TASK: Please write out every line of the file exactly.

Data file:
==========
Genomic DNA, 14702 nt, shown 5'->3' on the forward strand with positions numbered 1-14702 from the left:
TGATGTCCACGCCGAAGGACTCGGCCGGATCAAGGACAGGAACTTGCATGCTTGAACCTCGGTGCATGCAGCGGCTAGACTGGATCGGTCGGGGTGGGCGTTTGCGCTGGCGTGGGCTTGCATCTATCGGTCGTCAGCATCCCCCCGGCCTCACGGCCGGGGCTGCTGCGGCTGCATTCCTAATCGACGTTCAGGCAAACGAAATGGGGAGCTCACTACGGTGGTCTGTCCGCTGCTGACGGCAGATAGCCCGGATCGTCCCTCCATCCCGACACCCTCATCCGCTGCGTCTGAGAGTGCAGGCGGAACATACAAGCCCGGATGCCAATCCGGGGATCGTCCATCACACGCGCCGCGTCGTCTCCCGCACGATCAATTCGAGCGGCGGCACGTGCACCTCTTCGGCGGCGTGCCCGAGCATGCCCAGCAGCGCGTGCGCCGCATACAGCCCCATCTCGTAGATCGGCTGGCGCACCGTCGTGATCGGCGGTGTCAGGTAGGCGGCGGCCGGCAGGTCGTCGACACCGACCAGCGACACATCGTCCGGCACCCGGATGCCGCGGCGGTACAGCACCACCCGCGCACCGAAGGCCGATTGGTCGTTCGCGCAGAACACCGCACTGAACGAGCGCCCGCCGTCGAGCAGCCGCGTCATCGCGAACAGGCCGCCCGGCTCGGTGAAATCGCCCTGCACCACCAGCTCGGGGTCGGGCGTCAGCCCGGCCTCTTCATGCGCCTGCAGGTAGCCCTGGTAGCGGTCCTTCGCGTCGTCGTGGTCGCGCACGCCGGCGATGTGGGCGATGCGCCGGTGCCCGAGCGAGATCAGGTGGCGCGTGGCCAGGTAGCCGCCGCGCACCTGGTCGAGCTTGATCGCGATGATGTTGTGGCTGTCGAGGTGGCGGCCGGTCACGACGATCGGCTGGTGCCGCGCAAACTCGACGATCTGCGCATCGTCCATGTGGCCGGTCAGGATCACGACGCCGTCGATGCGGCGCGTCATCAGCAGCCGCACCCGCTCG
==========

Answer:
Genomic DNA, 14702 nt, shown 5'->3' on the forward strand with positions numbered 1-14702 from the left:
TGATGTCCACGCCGAAGGACTCGGCCGGATCAAGGACAGGAACTTGCATGCTTGAACCTCGGTGCATGCAGCGGCTAGACTGGATCGGTCGGGGTGGGCGTTTGCGCTGGCGTGGGCTTGCATCTATCGGTCGTCAGCATCCCCCCGGCCTCACGGCCGGGGCTGCTGCGGCTGCATTCCTAATCGACGTTCAGGCAAACGAAATGGGGAGCTCACTACGGTGGTCTGTCCGCTGCTGACGGCAGATAGCCCGGATCGTCCCTCCATCCCGACACCCTCATCCGCTGCGTCTGAGAGTGCAGGCGGAACATACAAGCCCGGATGCCAATCCGGGGATCGTCCATCACACGCGCCGCGTCGTCTCCCGCACGATCAATTCGAGCGGCGGCACGTGCACCTCTTCGGCGGCGTGCCCGAGCATGCCCAGCAGCGCGTGCGCCGCATACAGCCCCATCTCGTAGATCGGCTGGCGCACCGTCGTGATCGGCGGTGTCAGGTAGGCGGCGGCCGGCAGGTCGTCGACACCGACCAGCGACACATCGTCCGGCACCCGGATGCCGCGGCGGTACAGCACCACCCGCGCACCGAAGGCCGATTGGTCGTTCGCGCAGAACACCGCACTGAACGAGCGCCCGCCGTCGAGCAGCCGCGTCATCGCGAACAGGCCGCCCGGCTCGGTGAAATCGCCCTGCACCACCAGCTCGGGGTCGGGCGTCAGCCCGGCCTCTTCATGCGCCTGCAGGTAGCCCTGGTAGCGGTCCTTCGCGTCGTCGTGGTCGCGCACGCCGGCGATGTGGGCGATGCGCCGGTGCCCGAGCGAGATCAGGTGGCGCGTGGCCAGGTAGCCGCCGCGCACCTGGTCGAGCTTGATCGCGATGATGTTGTGGCTGTCGAGGTGGCGGCCGGTCACGACGATCGGCTGGTGCCGCGCAAACTCGACGATCTGCGCATCGTCCATGTGGCCGGTCAGGATCACGACGCCGTCGATGCGGCGCGTCATCAGCAGCCGCACCCGCTCG